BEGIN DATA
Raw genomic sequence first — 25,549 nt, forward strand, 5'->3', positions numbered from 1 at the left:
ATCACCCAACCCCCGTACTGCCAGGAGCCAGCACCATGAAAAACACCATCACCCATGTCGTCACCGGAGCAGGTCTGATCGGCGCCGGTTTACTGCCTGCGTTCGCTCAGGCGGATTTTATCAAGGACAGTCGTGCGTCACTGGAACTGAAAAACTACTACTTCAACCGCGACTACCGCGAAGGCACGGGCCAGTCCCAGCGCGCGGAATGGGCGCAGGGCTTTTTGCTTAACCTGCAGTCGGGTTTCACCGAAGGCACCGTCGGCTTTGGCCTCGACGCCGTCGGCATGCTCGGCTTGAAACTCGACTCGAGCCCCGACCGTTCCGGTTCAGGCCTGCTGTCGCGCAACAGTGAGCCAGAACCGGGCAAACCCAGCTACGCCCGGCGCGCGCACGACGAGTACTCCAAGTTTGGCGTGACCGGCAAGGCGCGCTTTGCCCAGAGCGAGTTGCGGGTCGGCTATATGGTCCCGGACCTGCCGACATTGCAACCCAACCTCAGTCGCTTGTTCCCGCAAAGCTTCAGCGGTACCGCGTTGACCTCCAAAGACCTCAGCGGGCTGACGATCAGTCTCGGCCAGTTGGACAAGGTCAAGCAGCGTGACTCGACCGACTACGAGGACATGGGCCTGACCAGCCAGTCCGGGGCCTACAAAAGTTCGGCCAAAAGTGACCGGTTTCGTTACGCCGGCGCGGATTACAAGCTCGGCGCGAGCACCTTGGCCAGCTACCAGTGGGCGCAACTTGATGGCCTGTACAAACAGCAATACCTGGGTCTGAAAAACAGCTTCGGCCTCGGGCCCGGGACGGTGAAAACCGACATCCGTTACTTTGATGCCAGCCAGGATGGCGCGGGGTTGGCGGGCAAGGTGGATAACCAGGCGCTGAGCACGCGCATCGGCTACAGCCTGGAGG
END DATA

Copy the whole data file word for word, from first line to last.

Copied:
Raw genomic sequence first — 25,549 nt, forward strand, 5'->3', positions numbered from 1 at the left:
ATCACCCAACCCCCGTACTGCCAGGAGCCAGCACCATGAAAAACACCATCACCCATGTCGTCACCGGAGCAGGTCTGATCGGCGCCGGTTTACTGCCTGCGTTCGCTCAGGCGGATTTTATCAAGGACAGTCGTGCGTCACTGGAACTGAAAAACTACTACTTCAACCGCGACTACCGCGAAGGCACGGGCCAGTCCCAGCGCGCGGAATGGGCGCAGGGCTTTTTGCTTAACCTGCAGTCGGGTTTCACCGAAGGCACCGTCGGCTTTGGCCTCGACGCCGTCGGCATGCTCGGCTTGAAACTCGACTCGAGCCCCGACCGTTCCGGTTCAGGCCTGCTGTCGCGCAACAGTGAGCCAGAACCGGGCAAACCCAGCTACGCCCGGCGCGCGCACGACGAGTACTCCAAGTTTGGCGTGACCGGCAAGGCGCGCTTTGCCCAGAGCGAGTTGCGGGTCGGCTATATGGTCCCGGACCTGCCGACATTGCAACCCAACCTCAGTCGCTTGTTCCCGCAAAGCTTCAGCGGTACCGCGTTGACCTCCAAAGACCTCAGCGGGCTGACGATCAGTCTCGGCCAGTTGGACAAGGTCAAGCAGCGTGACTCGACCGACTACGAGGACATGGGCCTGACCAGCCAGTCCGGGGCCTACAAAAGTTCGGCCAAAAGTGACCGGTTTCGTTACGCCGGCGCGGATTACAAGCTCGGCGCGAGCACCTTGGCCAGCTACCAGTGGGCGCAACTTGATGGCCTGTACAAACAGCAATACCTGGGTCTGAAAAACAGCTTCGGCCTCGGGCCCGGGACGGTGAAAACCGACATCCGTTACTTTGATGCCAGCCAGGATGGCGCGGGGTTGGCGGGCAAGGTGGATAACCAGGCGCTGAGCACGCGCATCGGCTACAGCCTGGAGG